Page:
All photography provided by Gregory Wagenfuhr

The 21st Century is presenting a number of serious challenges to churches of all kinds.

As the United States and other Western cultures adapt to the increasingly world–defining role of technology, we are finding that the social function of traditional religion has moved to specialized secular institutions. Churches once operated as community centers, schools, news outlets, places for social networking, health care providers, and distributors of funds for social security and disaster relief. Most of these functions have been handed over to government agencies and other NGO’s. Our age has been called “Post–Christendom” because it is a period after the global church provided social definition and unity in cooperation with state authorities. Citizens of the 21st century have a hard time understanding the former role religions have played in human society and tend to see only moralizing, judgment, and condemnation in churches.

 As a result of this shift, about 4,000 church institutions close every year in America, as their attendance and finances decrease and their congregations age. Many churches have failed to identify their core mission and identity through the wide variety of activities they provide.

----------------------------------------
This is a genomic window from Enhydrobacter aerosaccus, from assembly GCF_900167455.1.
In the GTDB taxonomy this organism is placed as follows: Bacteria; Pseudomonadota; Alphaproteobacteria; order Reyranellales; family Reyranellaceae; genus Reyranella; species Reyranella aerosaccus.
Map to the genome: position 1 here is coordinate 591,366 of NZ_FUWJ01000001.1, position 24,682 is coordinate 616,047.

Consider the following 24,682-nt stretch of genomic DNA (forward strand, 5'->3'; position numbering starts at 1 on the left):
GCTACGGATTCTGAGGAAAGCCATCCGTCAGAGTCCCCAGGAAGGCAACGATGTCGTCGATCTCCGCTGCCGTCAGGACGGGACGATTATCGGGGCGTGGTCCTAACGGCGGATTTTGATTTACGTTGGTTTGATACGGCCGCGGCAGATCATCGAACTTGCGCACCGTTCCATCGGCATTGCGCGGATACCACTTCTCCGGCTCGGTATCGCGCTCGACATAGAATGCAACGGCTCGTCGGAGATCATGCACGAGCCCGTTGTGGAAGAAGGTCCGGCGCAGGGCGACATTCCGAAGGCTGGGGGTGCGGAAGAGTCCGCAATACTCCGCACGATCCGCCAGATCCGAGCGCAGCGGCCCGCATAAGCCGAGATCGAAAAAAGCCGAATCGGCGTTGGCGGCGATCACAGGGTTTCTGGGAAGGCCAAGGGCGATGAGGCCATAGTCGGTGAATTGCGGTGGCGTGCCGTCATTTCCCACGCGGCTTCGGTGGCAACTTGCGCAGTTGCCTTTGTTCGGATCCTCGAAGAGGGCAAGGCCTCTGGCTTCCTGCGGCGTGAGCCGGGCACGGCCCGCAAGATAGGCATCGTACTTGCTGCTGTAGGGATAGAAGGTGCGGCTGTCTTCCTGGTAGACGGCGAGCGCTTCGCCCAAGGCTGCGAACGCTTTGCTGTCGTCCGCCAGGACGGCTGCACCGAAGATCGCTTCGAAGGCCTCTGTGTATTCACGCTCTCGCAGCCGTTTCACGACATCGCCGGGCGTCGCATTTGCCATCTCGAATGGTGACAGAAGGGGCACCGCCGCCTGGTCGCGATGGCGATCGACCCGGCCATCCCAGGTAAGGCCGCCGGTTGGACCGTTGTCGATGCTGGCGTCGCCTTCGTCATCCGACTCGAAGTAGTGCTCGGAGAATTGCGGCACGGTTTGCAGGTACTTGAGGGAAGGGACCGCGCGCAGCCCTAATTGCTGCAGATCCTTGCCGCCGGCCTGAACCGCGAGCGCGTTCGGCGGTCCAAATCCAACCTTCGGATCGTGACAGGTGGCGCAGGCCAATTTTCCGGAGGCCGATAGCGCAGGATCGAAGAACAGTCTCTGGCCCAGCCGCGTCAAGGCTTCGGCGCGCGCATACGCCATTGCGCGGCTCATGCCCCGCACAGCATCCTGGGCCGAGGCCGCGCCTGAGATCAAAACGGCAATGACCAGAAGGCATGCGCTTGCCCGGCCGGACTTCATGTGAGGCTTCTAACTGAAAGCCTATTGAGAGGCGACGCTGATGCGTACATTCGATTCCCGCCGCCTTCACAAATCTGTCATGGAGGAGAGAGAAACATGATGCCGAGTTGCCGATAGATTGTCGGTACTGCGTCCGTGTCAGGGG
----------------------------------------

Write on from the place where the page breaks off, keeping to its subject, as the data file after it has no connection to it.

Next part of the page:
In rural America, closing churches only contributes to the decline of rural communities by further reducing property values and perceived community health. Architecturally, America stands to lose many valuable properties to the ravages of time and weather, as communities are unable to keep up buildings with little or no future use–value in areas with low property values.

 The Historic Church Conservancy of Fremont County is a 501(c)(3) non–profit organization that aims to proactively meet the challenge associated with the church architectural assets of Fremont County. Our aim is to preserve, protect, and advance these buildings. This means that repurposing will be done in accordance with the intent of church buildings, all of which were built for far more than worship services. Repairs and renovations will aim to increase the usability of these facilities for future generations while maintaining their historic character, in concert with the Colorado State Historical Fund.

 On behalf of the founding Board of Directors, I hope you find that this prospectus demonstrates the value of this major revitalization project to our community and that you will consider supporting this endeavor, especially through giving or volunteering as a board member.

 Revd Dr G.P. Wagenfuhr,

Past President and Cofounder (for 2017)